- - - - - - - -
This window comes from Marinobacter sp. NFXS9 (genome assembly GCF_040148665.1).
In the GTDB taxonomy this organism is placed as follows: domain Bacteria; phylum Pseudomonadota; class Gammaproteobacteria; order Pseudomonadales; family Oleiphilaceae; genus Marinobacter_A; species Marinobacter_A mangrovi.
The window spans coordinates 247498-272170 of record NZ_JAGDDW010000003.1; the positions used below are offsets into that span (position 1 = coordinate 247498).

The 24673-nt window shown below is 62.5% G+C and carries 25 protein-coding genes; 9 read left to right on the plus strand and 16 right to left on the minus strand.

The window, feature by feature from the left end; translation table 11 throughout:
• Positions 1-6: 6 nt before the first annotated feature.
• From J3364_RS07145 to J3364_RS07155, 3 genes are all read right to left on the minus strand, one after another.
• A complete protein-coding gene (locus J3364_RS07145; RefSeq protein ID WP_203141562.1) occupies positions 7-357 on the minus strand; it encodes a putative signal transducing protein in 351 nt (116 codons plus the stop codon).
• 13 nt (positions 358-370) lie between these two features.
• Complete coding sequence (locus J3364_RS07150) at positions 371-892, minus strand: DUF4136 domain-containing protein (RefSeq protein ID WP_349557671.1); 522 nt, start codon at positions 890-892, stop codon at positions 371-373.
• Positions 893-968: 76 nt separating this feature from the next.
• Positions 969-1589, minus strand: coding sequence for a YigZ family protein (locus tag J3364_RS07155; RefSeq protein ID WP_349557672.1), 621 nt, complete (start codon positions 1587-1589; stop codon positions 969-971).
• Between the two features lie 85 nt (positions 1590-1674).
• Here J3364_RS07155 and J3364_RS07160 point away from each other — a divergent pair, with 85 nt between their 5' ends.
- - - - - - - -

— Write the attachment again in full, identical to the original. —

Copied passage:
This window comes from Marinobacter sp. NFXS9 (genome assembly GCF_040148665.1).
In the GTDB taxonomy this organism is placed as follows: domain Bacteria; phylum Pseudomonadota; class Gammaproteobacteria; order Pseudomonadales; family Oleiphilaceae; genus Marinobacter_A; species Marinobacter_A mangrovi.
The window spans coordinates 247498-272170 of record NZ_JAGDDW010000003.1; the positions used below are offsets into that span (position 1 = coordinate 247498).

The 24673-nt window shown below is 62.5% G+C and carries 25 protein-coding genes; 9 read left to right on the plus strand and 16 right to left on the minus strand.

The window, feature by feature from the left end; translation table 11 throughout:
• Positions 1-6: 6 nt before the first annotated feature.
• From J3364_RS07145 to J3364_RS07155, 3 genes are all read right to left on the minus strand, one after another.
• A complete protein-coding gene (locus J3364_RS07145; RefSeq protein ID WP_203141562.1) occupies positions 7-357 on the minus strand; it encodes a putative signal transducing protein in 351 nt (116 codons plus the stop codon).
• 13 nt (positions 358-370) lie between these two features.
• Complete coding sequence (locus J3364_RS07150) at positions 371-892, minus strand: DUF4136 domain-containing protein (RefSeq protein ID WP_349557671.1); 522 nt, start codon at positions 890-892, stop codon at positions 371-373.
• Positions 893-968: 76 nt separating this feature from the next.
• Positions 969-1589, minus strand: coding sequence for a YigZ family protein (locus tag J3364_RS07155; RefSeq protein ID WP_349557672.1), 621 nt, complete (start codon positions 1587-1589; stop codon positions 969-971).
• Between the two features lie 85 nt (positions 1590-1674).
• Here J3364_RS07155 and J3364_RS07160 point away from each other — a divergent pair, with 85 nt between their 5' ends.